Over the course of twenty acclaimed novels of suspense, most recently The Murder Book and A Cold Heart , New York Times bestselling author Jonathan Kellerman has pitted psychologist Dr. Alex Delaware against adversaries as disturbed and dangerous as Delaware is clever and compassionate. Now in Kellerman's gripping new novel, a different hero will hold the reader spellbound: a dedicated young psychologist, unschooled in the ways of violent crime and incalculable evil-until his life is irreversibly touched by both . . . and he is thrust into a chilling hunt for a twenty-first-century Jack the Ripper. When his brief, passionate romance with nurse Jocelyn Banks is cut short by her kidnapping and brutal murder, Dr. Jeremy Carrier is left emotionally devastated, haunted by his lover's grisly demise and warily eyed by police still seeking a prime suspect in the unsolved slaying. To escape the pain, he buries himself in his work as staff psychologist at City Central Hospital-only to be drawn deeper into a waking nightmare when more women turn up murdered in the same gruesome fashion as Jocelyn Banks . . . and the suspicion surrounding Jeremy intensifies. Now, the only way to prove his innocence and put his torment to rest is to follow the trail of a cunning psychopath. Spurring on Jeremy's investigation is Dr. Arthur Chess, an enigmatic pathologist who specializes in examining the dead, but harbors a keen fascination with the darker deeds committed by the living. Arthurdraws Jeremy into an unexpected friendship, and into the confidence of a cryptic society devoted to matters unknown and unspoken. When he suddenly slips away, Jeremy is left to contend with an onslaught of anonymous clues-and the growing realization that a harrowing game of cat and mouse has been set in motion. But who besides Jeremy is playing-and who is making the rules? Before the killer strikes again, Jeremy races to connect the disturbing puzzle pieces being fed to him. Yet his search for answers only seems to yield more questions. And deepening the mystery is the undeniable presence of someone watching it all-and guiding Jeremy's investigation from behind the scenes. As the game intensifies, Jeremy must decide if a secret ally is setting him on the right path . . . or a sadistic enemy is setting him up for a fate far beyond even the most twisted imagination. From the Hardcover edition.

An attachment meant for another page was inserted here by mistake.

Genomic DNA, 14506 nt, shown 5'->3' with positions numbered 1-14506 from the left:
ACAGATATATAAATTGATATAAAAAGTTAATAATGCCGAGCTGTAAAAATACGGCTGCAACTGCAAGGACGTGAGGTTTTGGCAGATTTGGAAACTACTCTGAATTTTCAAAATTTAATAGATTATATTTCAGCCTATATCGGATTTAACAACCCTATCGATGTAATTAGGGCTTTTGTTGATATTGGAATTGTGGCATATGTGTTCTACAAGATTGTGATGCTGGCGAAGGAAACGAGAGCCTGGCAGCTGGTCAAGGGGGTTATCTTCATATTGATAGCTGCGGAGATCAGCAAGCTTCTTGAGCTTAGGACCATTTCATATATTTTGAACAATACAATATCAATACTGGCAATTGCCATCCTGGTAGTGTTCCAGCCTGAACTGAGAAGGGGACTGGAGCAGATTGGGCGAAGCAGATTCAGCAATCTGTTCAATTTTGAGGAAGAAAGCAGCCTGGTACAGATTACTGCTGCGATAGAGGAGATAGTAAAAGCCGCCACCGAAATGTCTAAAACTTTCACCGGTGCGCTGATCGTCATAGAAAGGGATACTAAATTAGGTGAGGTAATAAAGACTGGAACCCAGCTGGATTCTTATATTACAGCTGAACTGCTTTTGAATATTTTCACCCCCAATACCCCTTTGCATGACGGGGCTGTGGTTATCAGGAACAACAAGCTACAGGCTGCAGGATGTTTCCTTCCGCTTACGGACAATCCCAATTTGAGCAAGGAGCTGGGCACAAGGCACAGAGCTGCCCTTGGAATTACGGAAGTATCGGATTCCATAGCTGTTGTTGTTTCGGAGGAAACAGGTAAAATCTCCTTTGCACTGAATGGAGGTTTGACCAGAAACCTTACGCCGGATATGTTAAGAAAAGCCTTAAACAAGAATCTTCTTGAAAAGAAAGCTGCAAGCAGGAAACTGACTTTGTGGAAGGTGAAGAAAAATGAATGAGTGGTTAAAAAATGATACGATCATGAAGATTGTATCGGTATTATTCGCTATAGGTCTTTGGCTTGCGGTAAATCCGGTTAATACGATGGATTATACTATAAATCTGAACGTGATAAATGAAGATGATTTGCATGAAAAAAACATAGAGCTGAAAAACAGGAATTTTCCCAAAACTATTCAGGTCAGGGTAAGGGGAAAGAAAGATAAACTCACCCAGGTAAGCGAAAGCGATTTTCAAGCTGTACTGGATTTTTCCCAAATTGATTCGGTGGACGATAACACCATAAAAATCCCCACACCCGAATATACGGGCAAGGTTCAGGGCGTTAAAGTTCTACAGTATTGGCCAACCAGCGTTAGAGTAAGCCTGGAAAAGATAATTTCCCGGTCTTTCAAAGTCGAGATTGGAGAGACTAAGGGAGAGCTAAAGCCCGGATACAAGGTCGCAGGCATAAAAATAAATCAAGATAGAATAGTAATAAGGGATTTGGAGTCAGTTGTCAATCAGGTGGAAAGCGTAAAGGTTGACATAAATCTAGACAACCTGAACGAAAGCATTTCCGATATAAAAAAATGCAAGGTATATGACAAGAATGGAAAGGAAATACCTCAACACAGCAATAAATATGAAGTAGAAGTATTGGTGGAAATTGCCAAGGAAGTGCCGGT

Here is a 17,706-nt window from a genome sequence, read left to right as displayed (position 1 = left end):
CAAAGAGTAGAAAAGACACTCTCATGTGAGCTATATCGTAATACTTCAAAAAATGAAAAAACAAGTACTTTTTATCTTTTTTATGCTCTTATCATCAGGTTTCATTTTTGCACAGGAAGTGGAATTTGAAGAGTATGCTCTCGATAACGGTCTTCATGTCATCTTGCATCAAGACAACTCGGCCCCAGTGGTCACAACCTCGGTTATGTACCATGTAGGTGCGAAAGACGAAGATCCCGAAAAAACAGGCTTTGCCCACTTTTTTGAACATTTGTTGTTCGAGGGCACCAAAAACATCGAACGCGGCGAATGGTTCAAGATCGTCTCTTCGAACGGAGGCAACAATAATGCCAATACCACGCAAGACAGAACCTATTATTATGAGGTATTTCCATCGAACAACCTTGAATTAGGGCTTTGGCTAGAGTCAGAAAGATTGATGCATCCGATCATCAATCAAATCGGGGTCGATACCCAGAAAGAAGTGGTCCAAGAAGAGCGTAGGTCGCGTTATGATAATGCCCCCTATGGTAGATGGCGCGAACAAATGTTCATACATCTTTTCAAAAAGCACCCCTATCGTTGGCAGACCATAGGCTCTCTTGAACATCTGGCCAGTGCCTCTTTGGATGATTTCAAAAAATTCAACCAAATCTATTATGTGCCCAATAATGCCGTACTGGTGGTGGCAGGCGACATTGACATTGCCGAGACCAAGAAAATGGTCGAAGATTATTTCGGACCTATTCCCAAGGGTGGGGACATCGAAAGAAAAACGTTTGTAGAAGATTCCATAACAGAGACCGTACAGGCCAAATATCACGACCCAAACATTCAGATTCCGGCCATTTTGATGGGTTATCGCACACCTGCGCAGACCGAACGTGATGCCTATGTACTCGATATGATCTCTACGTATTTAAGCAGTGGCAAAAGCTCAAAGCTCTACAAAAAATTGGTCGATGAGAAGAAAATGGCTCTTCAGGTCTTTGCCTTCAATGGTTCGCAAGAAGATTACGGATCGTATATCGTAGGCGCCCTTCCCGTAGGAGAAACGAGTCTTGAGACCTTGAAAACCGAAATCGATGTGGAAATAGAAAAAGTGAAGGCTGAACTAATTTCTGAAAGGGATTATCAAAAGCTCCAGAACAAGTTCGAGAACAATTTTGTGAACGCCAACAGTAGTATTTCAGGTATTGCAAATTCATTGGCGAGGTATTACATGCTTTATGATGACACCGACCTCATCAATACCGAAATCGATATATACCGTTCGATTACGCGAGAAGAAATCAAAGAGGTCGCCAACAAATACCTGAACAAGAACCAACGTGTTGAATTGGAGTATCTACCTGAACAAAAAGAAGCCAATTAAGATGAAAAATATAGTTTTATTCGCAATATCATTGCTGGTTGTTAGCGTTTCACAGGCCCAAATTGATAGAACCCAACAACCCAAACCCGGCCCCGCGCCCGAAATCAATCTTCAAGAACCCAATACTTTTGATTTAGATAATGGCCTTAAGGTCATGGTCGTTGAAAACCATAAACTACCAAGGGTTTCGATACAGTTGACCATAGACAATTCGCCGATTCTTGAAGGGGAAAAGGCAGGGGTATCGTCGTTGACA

Kellerman re-invigorates a number of tried-and-true mystery conventions in this gripping, intricately plotted, non-Alex Delaware stand-alone novel of psychological suspense. A psychologist at City Central Hospital, Jeremy Carrier, is attempting to put his life back together after the brutal murder of his girlfriend, Jocelyn, when he is approached by elderly Dr. Arthur Chess with an offer of friendship. Jeremy, still too traumatized by Jocelyn's death to attempt even the most casual of relationships, initially rejects Chess's solicitation. After further conversation, he accepts an invitation to an elegant dinner at a very private club with Chess and five other older men and women of high intellectual and social rank, all of whom have an extreme interest in crime and the nature of evil. Just as a halting, tentative rapport with fellow doctor Angela Rios begins to develop, Jeremy receives the first in a series of mysterious, anonymous messages. By piecing these messages together with other clues from Dr. Chess, he comes to understand that someone is trying to point him toward the killer of his beloved Jocelyn and a number of other local women. Kellerman is a master at building character and slowly unfolding events, divulging just the right amount of information. Jeremy uncovers more murders, both past and present, and eventually realizes he's had everything wrong from the very beginning. Savvy mystery readers will not be surprised that the likable Jeremy finally comes to the correct conclusions and identifies the killer, earns the respect of his elderly friends and the love of his new lady. (Dec.) Forecast: Kellerman's Alex Delaware books have won just about every award in the mystery business and are perennial bestsellers. As his nonseries outings sell almost as well, and Ballantine promises a strong publicity push, booksellers can expect this one to follow suit. Copyright 2003 Reed Business Information. -- PUBLISHERS WEEKLY.